Up to Speed Tutors Puts Focus on Special Education

Up to Speed Tutors Puts Focus on Special Education

Lake Braddock graduate Brian Katkin started the company last spring.

Brian Katkin, owner of Up to Speed Tutors, right, works with client Ronettee Hicks in the NOVA-Annandale campus library.

Brian Katkin, owner of Up to Speed Tutors, right, works with client Ronettee Hicks in the NOVA-Annandale campus library. Photo by Tim Peterson/The Connection

Lake Braddock Graduate Starts Tutoring Company for Special Education

When JS Tutoring folded in 2012, one of Arlington resident Brian Katkin’s students with a learning disability wanted to keep having sessions with him. They worked out an arrangement to continue working together, and soon Katkin decided to take on other students as well. Then on the first day of Spring Break the same year, he launched the company Up to Speed Tutors, with himself as the sole instructor.

Vienna resident Ronettee Hicks is that original student from JS. A middle age Navy veteran with dyslexia, among other learning disabilities, she never progressed further than a seventh grade education. Now with Katkin’s help, she’s pursuing a two-year degree in hospitality management and plans to open her own bed and breakfast.

Even with those goals, “Success for me is just the learning,” said Hicks. “It’s not about failing or passing. The final [exam], I want to pass, but I’m learning a lot more than I did before.”

Katkin is getting her there using a personal, professional approach. “I like that he’s patient,” said Hicks. “He takes the time to show me how exactly—I had no knowledge of how to write a paper, or put a sentence in the correct tense.”

This strong student-tutor relationship seems like a snapshot of a young but thriving company, however owning a tutoring business wasn’t initially part of Katkin’s plan.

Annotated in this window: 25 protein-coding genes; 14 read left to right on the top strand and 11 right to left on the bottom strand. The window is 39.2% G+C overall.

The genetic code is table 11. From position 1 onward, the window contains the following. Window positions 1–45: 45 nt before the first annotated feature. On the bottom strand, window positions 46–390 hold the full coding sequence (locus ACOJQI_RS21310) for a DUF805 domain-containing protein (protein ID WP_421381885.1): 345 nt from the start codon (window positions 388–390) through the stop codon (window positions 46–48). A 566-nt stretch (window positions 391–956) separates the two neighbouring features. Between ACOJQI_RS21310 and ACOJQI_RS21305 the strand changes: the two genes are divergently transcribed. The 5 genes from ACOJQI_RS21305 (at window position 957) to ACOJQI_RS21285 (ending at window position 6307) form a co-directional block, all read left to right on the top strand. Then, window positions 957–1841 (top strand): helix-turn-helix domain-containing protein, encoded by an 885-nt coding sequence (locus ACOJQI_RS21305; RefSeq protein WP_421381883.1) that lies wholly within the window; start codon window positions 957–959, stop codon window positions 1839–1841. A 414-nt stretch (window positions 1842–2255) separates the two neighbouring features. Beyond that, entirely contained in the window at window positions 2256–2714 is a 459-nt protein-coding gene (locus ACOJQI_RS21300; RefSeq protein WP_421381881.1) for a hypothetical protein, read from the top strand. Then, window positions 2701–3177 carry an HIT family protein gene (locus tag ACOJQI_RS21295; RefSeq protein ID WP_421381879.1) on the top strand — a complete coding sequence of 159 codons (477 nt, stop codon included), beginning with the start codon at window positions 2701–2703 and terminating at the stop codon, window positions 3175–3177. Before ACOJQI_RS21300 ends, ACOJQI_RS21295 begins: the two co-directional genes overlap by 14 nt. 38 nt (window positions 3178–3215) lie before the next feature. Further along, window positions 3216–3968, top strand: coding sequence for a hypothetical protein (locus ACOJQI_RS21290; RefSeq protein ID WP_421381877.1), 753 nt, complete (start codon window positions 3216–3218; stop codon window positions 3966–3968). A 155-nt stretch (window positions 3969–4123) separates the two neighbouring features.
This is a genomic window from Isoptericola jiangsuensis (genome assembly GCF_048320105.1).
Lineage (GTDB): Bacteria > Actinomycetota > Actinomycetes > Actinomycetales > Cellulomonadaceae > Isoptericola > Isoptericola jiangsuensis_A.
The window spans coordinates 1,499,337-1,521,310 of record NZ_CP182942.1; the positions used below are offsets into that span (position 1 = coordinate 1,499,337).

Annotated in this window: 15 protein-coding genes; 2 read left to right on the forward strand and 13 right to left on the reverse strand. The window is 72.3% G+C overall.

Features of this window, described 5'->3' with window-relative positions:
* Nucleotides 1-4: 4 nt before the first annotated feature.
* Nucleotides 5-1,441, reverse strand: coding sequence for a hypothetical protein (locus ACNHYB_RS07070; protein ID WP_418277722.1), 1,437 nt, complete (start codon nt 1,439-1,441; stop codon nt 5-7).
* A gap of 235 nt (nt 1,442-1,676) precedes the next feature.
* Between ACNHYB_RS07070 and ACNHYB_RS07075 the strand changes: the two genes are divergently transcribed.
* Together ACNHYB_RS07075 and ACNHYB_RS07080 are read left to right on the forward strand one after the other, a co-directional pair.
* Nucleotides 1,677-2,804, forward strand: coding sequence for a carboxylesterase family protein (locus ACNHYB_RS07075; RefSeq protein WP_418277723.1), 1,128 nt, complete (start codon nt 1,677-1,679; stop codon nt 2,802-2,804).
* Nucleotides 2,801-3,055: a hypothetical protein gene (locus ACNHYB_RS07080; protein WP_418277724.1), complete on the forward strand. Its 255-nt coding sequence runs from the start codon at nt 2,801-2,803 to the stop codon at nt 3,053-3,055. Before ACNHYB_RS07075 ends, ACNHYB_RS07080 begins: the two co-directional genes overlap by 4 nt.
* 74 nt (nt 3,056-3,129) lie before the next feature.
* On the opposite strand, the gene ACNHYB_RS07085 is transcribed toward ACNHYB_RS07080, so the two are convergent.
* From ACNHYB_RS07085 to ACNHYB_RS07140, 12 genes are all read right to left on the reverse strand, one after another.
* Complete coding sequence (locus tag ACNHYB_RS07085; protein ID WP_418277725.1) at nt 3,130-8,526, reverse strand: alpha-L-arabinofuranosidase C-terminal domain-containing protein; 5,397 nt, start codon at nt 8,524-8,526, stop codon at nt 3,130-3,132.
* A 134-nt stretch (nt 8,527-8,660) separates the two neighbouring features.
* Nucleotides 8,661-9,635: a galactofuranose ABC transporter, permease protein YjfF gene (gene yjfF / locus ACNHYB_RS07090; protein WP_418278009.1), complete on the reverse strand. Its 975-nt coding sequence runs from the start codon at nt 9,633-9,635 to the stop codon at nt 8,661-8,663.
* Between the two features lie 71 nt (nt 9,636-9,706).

CURRENTLY KICKING OFF his third year as a full-time learning disability teacher at Lake Braddock Secondary School, Katkin is in his late 20s and on his second career.


Ronettee Hicks gets some help from tutor Brian Katkin on her essay for a food class, en route to a degree in hospitality management

After growing up in Burke and graduating from Lake Braddock, Katkin received a degree in journalism and Spanish from the University of Maryland. He interned for USA Today covering sports—a young athlete-writer’s dream job, theoretically—and then reported for the Legal Times in Washington, D.C.—in 2008. As the late nights of rush deadlines and depressing story assignments added up, Katkin felt less and less fulfilled.

“I like coming home when the sun is still up,” he said. “It’s hard to get up and go to work in the morning when you’re reporting on layoffs.”

Katkin decided to fall back on teaching. Having been a soccer and basketball coach for BRYC, as well as a teaching assistant for freshman level journalism classes and history at Maryland, he experienced some 20/20 hindsight. “I loved it. I look back and think maybe I should’ve gone for education.”

Returning to Fairfax from College Park, Katkin enrolled in an education master’s program at George Mason University, concentrating on English. He took a class on special education teaching to fulfill an elective requirement, and quickly developed a keen interest in learning disabilities. With a budding passion, he pursued numerous substitute opportunities in Fairfax County Public Schools learning disability classrooms.